John Szabo – The Giesen brothers Theo, Alex and Marcel, continue the legacy of their grandfather August Giesen. 11% of the company’s vineyard holdings are certified organic, and growing, including the flagship Clayvin Vineyard, the first significant hillside vineyard in Marlborough located in the Southern Valleys sub-region. There’s a reason the Clayvin Vineyard has developed such a high reputation, here in the Giesen’s hands it’s rendered into an ultra-premium version of chardonnay, on par with, say, Penfolds’ Yattarna. Length and depth are truly excellent. The August 1888 sauvignon is an homage to the founder, included in this round up not because it’s available, but rather to share the fact that Marlborough sauvignon can age shockingly well when made in this very rich, wood-aged style. Anyone lucky enough to still have a bottle should pull it out with a swanky lobster dinner with drawn butter, or scallops, or similarly rich, umami-driven seafood/shellfish. Another emerging trend in New Zealand and elsewhere is low or no-alcohol wine, and the Giesens prove that they’re with the times with this innovative 0% alcohol former sauvignon wine. Alcohol is removed through a unique process, leaving less than 0.5% remaining, and just 10.6 calories per 125ml serving (6 per bottle). It’s perfectly refreshing if not very wine-like, but I would happily spritzer it up in the name of refreshment and dry January.

Loveblock Orange Sauvignon Blanc 2019, Vegan, Sustainable, Marlborough
$27.95, The Vine Agency
John Szabo – The indefatigable Crawfords, Kim and his wife Erica, have been trailblazing for years. While the massive Kim Crawford brand is no longer in their hands, they continue their quest with Loveblock, an organically-certified vineyard in the Awatere Valley. The “orange” is rare a skin-fermented version of sauvignon with a unique twist: green tea powder is used as a natural anti-oxidant instead of sulfur (or nothing at all). And yes, there’s an herbal, zesty note here, though no obvious connection. What I like most is the savoury aspect, the marked salinity that drives through to the finish. It’s an intriguing wine to be sure, one that deserves attention over the course of an evening.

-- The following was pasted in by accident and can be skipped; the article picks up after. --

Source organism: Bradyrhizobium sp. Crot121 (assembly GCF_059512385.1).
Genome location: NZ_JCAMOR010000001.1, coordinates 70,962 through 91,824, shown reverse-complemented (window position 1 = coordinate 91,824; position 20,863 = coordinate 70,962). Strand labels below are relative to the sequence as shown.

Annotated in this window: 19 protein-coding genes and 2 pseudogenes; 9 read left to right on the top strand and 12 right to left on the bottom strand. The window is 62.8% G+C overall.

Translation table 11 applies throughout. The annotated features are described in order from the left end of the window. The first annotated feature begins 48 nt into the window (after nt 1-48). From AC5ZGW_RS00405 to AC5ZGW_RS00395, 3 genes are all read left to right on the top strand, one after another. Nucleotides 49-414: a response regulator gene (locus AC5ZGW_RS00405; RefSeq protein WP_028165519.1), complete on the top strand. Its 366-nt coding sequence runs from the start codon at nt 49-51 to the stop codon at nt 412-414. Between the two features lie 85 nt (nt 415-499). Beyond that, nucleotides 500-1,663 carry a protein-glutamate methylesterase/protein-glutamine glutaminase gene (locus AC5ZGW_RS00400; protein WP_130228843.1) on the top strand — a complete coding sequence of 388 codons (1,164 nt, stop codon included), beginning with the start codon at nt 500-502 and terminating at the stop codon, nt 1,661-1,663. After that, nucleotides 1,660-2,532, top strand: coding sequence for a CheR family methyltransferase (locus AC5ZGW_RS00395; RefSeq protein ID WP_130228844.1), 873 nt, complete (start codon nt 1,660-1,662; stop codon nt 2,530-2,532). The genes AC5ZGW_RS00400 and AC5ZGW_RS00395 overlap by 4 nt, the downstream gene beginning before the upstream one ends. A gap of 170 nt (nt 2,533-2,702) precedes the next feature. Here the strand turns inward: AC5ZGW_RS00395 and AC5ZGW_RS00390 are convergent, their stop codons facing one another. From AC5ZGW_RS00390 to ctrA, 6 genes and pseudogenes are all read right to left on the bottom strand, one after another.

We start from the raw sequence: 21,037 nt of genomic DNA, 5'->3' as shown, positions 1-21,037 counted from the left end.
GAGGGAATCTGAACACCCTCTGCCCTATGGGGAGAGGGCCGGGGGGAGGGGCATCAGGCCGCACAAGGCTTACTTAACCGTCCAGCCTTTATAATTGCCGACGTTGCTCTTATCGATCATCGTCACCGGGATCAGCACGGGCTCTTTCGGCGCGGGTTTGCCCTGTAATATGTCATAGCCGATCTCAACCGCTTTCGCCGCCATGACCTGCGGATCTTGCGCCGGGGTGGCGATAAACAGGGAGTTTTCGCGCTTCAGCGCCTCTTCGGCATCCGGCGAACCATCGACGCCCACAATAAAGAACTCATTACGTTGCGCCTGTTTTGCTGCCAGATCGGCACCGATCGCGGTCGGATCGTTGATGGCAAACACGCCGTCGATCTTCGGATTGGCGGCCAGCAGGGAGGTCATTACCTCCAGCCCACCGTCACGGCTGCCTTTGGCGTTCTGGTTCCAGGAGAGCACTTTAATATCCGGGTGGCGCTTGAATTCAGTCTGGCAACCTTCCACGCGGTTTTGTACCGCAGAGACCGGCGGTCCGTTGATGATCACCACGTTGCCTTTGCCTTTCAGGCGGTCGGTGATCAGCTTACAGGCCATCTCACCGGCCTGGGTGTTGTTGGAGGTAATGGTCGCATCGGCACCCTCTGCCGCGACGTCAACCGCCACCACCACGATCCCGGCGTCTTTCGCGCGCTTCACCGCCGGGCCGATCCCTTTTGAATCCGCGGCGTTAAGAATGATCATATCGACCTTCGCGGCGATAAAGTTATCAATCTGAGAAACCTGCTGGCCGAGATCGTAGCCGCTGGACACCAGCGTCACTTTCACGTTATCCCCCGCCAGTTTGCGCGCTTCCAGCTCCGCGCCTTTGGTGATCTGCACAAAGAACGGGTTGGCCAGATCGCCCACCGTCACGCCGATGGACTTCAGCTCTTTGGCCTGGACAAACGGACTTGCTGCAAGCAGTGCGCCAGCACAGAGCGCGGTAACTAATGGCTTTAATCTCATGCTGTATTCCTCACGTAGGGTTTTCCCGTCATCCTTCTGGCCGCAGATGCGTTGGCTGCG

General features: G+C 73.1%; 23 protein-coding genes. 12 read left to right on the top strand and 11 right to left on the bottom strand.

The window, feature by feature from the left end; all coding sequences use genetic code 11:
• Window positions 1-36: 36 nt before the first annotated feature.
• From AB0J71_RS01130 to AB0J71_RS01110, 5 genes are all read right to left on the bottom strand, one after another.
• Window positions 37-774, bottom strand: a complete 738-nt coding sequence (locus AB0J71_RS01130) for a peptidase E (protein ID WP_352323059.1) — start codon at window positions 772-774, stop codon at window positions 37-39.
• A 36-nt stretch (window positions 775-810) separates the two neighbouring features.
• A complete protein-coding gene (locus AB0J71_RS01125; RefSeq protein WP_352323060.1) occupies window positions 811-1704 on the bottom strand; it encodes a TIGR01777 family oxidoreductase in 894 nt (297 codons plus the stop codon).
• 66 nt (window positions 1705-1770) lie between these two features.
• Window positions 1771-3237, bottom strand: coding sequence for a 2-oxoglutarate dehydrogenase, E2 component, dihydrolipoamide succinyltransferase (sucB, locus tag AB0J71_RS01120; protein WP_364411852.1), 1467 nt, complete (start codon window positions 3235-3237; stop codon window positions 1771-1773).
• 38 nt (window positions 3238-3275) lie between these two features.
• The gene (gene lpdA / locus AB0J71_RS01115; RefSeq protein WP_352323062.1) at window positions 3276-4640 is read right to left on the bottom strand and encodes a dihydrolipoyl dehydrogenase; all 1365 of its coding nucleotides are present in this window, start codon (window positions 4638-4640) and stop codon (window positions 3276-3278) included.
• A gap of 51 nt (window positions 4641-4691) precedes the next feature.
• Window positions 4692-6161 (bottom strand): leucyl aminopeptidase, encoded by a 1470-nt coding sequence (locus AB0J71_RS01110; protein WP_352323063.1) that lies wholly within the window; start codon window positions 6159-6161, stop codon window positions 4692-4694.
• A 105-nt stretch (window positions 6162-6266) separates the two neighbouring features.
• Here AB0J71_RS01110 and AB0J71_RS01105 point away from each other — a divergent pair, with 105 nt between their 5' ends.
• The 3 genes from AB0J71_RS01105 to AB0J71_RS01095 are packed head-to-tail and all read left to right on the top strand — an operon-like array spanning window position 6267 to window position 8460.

Hans Herzog Mistral 2016, Marlborough Marlborough
$59.90 (estimated), Seeking representation
John Szabo – Hans Herzog continues his relentless quest to express perhaps the widest diversity of grapes under one winery roof in the southern hemisphere – no fewer than 28 on certified organic estate vineyards – and each to a shockingly high degree of quality. Mistral 2016 is, as the cuvée name alludes, a Rhône-style blend of 60% viognier, 20% marsanne and 20% roussanne, macerated on the skins and fermented with wild yeasts in 500 liter casks. Unfined and unfiltered, it’s deeply-gold coloured, richly perfumed, thick, dense and extracted on the palate with rounded acids and full-bodied, creamy texture. This is so clearly an ambitious and concentrated wine far outside of the commercial norm, really top notch, and without local paradigm.

Dog Point Sauvignon Blanc 2019, Marlborough
$27.95, Noble Estates Wines & Spirits Inc.
John Szabo – The flinty Dog Point style is quite original for Marlborough, so don’t expect the classic fruit explosion. Yet  2019 sees a slight pull back, featuring less marked ‘sulfide’ character and far more grapefruit and citrus, passion fruit and guava flavours. As such it will surely appeal more widely. Length and depth, and overall composition, are at the usual top level.

Spy Valley Pinot Noir 2016, Marlborough, South Island
$26.95, Noble Estates Wines & Spirits Inc.
Michael – Spy Valley just seems to have a way of making these amenable, delicious and so properly made pinot noir, all at impossibly fair prices. Add in here the idea of singling out place and selection, well then you’ll understand where this is going.

Whitehaven Greg Reserve Sauvignon Blanc 2019, Awatere Single Vineyard, Marlborough
$23.95, E & J Gallo
Michael – Greg is Whitehaven’s upscale, up-level sauvignon blanc ode to co-founder Greg White and the layers here really need to unfurl. Unctuous and multi-tiered, fruit begets acidity, begets tannin, comes back to fruit. Sip, swirl, repeat.

Whitehaven Pinot Noir 2016, Marlborough, South Island
$26.95, E&J Gallo
Sara d’Amato – An elegant, rather precise pinot noir that has held up very well in bottle. Mildly spiced with excellent concentration and notable attention given to keeping fruit the central figure in this story.

Astrolabe Marlborough Pinot Gris 2008, Marlborough, South Island
$18.75, Rogers & Company
Michael – This pinot gris from winemaker Simon Waghorn is richly hued, mineral flinty to nose and almost riesling like, made in an off-dry style. Reminds of André Blanck’s Alsace, nutty, tropical and old school.

Astrolabe Province Pinot Noir 2016, Marlborough
$27.95, Rogers & Company
Sara d’Amato – A bright, aromatic and notably Marlborough style of pinot noir that offers ripe red cherry, pomegranate, tilled earth, licorice spice and botanicals on the nose. The palate showcases a delicate balance of fruit and spice from oak that has meshed nicely over time in bottle. Decidedly upbeat with good concentration and a plush texture. A very well-made commercial style that should prove widely appealing.

Blank Canvas Wines ‘Escaroth’ Pinot Noir 2017, Marlborough
$49.99 (estimated)